On September 16th Tunisia was the fourth country of the MENA region to submit its Intended Nationally Determined Contribution (INDC) in view of the UNFCCC Conference of the Parties (COP21) to be held in Paris this December. Morocco has been the first country of the region to contribute submitting its INDC in June, followed by read more…
|Year||Total GHG Emissions Excluding LUCF ( MtCO2e)||Total GHG Emissions Excluding LUCF Per Capita ( tCO2e Per Capita)||Total GHG Emissions Excluding LUCF Per GDP ( tCO2e / Million $ GDP)|
The line chart shows the country’s carbon emissions by year, expressed in million tonnes of CO2 equivalent (MtCO2e) for emission totals, and in tonnes of CO2 equivalent (tCO2e) for per capita and per dollar of GDP values. It is based on data from CAIT platform provided by the World Resource Insititute, and updated regularly with the most recent data available.
By selecting or deselecting each item, you can compare or give prominence to particular emission trends.
|Energy Source||Production (ktoe)||TPES (ktoe)|
|Tide, wave, ocean|
The double-doughnut chart shows the country’s energy production and TPES (Total Primary Energy Supply), expressed in thousand tonnes of oil equivalent (ktoe). It is built on data from the Organisation for Economic Cooperation and Development/International Energy Agency libraries, and updated regularly with the most recent data available.
The INNER RING represents the country’s energy production from each energy source, corresponding to the quantities of fuels extracted or produced.
The OUTER RING shows the country’s total primary energy supply of each fuel. It represents the net quantities of fuels made available on the domestic market, after foreign transfers and trading. According to IEA’s definition, TPES equals production plus imports minus exports minus international bunkers plus or minus stock changes.
Differences between production and TPES are significant as they highlight the actual country’s behaviour in the matter of a given energy source. Production values and TPES values of the same energy source may vary widely, especially in case of the much-traded fossil fuels.
Energy data refers to year 2012.
Jordan is among the countries that are going to be most affected by climate change, particularly in relation to the already scarce water resources. Water availability is seen a necessary factor for the country’s future development. Jordan sees itself as a forerunner in contrasting climate change, as can be observed from the fact that it has been the first non-Annex I country submitting a UNFCCC report. Being a net energy importer, Jordan gives particular emphasis to using energy in a rational and efficient manner and deploying non-fossil energy sources. Diversification of the energy mix and reduction of oil imports dependency are key features of the national energy strategy. The country has developed a favourable policy framework encouraging investments in low-carbon projects, one of the most advanced in the MENA region.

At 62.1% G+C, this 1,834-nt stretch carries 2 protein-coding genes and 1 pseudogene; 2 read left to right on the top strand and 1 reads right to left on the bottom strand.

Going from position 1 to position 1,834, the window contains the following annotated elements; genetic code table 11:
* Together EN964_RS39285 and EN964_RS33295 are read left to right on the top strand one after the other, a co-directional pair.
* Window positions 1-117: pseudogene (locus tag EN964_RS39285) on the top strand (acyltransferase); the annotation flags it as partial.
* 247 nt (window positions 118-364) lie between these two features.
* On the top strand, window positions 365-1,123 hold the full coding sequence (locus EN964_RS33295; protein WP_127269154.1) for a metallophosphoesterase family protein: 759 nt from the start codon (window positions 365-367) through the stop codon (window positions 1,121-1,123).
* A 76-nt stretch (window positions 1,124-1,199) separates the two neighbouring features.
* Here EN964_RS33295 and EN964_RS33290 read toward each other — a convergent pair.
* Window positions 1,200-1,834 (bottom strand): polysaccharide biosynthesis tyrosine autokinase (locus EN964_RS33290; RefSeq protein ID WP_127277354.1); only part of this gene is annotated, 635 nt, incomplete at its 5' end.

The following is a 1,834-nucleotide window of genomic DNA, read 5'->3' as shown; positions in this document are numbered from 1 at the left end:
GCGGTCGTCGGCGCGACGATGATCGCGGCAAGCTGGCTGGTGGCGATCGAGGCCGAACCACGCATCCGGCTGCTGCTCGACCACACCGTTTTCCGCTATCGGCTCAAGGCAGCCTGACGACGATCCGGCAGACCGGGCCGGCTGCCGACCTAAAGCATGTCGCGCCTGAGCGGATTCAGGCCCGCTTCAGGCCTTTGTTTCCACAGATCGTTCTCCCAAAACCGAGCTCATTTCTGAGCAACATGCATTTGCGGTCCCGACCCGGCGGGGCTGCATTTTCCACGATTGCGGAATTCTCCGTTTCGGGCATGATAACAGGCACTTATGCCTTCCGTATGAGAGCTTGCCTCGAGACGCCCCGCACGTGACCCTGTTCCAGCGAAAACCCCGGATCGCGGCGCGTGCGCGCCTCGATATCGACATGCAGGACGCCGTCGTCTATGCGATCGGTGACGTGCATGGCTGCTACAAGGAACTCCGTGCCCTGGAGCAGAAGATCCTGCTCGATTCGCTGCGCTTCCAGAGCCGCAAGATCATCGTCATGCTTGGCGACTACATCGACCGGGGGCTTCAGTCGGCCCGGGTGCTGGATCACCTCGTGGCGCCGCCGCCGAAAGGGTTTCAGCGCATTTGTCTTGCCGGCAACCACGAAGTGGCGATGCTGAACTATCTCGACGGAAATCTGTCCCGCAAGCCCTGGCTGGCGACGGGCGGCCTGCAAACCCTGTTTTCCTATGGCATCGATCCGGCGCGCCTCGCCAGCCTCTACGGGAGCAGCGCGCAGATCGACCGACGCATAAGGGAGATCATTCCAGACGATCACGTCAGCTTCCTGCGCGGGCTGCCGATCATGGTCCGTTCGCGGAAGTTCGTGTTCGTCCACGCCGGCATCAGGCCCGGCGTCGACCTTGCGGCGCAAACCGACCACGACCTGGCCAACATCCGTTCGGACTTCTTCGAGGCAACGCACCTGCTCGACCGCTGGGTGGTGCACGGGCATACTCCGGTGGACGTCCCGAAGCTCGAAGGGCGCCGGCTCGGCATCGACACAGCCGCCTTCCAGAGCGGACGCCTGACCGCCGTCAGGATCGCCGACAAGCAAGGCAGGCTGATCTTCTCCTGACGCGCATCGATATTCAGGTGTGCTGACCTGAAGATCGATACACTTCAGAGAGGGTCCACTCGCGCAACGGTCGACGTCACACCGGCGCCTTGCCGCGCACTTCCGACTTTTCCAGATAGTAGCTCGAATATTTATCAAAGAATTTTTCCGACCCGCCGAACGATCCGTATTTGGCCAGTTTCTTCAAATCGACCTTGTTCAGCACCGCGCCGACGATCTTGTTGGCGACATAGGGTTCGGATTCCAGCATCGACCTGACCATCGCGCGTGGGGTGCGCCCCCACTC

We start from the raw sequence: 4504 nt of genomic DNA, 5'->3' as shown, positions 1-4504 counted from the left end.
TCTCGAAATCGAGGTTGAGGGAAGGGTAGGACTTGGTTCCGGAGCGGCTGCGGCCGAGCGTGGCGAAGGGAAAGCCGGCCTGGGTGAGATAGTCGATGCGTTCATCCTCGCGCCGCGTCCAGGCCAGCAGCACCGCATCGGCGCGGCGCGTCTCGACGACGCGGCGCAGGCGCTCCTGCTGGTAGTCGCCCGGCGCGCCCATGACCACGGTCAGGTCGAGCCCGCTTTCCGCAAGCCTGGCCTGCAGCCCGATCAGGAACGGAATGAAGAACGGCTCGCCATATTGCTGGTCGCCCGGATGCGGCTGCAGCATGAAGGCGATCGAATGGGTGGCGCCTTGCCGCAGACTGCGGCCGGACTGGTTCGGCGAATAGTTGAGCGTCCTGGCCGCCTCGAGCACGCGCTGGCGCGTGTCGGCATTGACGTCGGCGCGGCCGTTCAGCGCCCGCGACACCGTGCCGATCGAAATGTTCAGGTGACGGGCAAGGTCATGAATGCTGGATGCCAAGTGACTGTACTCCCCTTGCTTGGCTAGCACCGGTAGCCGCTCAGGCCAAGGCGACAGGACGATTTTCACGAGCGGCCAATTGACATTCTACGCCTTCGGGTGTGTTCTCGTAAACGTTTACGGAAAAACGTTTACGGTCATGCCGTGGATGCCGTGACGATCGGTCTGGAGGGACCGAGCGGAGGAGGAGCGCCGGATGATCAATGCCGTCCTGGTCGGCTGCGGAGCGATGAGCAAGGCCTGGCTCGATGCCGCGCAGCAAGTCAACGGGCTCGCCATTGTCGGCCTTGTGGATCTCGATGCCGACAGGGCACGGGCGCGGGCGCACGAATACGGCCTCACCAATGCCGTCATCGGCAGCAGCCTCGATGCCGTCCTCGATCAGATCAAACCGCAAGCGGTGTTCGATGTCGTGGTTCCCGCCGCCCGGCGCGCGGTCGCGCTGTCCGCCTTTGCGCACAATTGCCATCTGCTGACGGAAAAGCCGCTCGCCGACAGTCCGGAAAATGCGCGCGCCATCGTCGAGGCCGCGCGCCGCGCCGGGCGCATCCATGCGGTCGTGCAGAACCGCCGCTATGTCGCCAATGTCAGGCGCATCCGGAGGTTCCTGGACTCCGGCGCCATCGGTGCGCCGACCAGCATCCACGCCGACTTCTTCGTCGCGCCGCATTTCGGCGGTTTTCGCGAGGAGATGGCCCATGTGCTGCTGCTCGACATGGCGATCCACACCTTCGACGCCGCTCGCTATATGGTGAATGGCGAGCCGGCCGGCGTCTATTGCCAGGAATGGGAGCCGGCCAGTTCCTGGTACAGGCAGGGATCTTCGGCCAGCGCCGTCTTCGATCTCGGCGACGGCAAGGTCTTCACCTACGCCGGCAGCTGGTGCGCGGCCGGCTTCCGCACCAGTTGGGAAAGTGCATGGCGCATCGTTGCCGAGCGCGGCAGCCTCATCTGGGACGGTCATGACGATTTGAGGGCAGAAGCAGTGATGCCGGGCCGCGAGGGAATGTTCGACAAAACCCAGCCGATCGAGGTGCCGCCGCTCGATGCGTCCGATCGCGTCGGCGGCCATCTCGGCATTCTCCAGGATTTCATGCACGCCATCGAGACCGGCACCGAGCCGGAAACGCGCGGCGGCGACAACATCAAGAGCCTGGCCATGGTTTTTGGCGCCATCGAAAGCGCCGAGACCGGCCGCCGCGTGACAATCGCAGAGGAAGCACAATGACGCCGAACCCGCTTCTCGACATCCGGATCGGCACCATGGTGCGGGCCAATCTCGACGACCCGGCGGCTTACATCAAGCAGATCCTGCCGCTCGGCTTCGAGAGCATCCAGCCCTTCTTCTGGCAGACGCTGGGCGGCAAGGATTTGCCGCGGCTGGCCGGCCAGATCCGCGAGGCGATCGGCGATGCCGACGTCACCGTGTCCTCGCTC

National Climate Change Policy for 2013-2020 (2013)
This document has great significance for climate policy in the region as it represents the first comprehensive climate strategy drafted by a Middle East country. The Policy’s long-term goal is to make Jordan a country resilient to climate risks, characterised by a low-carbon but growing economy, with sustainable use of water and agricultural resources paving the way to sustainable development. With this in mind, the objectives of the Policy are to develop the adaptive capacity of communities and institutions, enhancing ecosystem resilience with particular focus on water and agriculture, and to promote both mitigation and adaptation measures, with more emphasis on the latter, due to the country’s relatively low-carbon economy.
Document available in pdf format: Jordan_National Climate Change Policy 2013-2020 (2013)
A vulnerability assessment included in the Third National Communication to the UNFCCC investigates the country’s adaptation capacity to climate change. The analysis covers seven sectors (water, agriculture, biodiversity, coastal areas, urban areas, health, local communities), assessing each sector’s vulnerability and resilience capacity, and providing policy recommendations.
Adaptation is largely addressed in the National Climate Change Policy for 2013-2020 (see above), which includes a summary of existing or planned adaptation strategies, action plans and provisions and envisions the drafting of a National Adaptation Action Plan.
Subsidy Removal Programme (2013)
The subsidy removal plan aims to eliminate or reduce subsidisation to electricity and oil products, a typical feature of MENA countries that is undergoing extensive reforms in the recent years. Energy subsidies are meant to help the poorer strata of the population but, especially in Jordan, resulted in large benefits for the richest. Regarding energy prices, the reform targets the industry, tourism and banking sectors with annual tariff increases of 15 percent until 2017. Subsidies to oil products have been entirely removed and their prices aligned to international market trends.
More information available on RCREEE’s report AFEX 2015: Energy Efficiency (see below) and in IMF’s report Subsidy Reform in the MENA (in pdf format): IMF_Subsidy reform in the MENA (2014)
National Energy Efficiency Action Plan (NEEAP) (2013)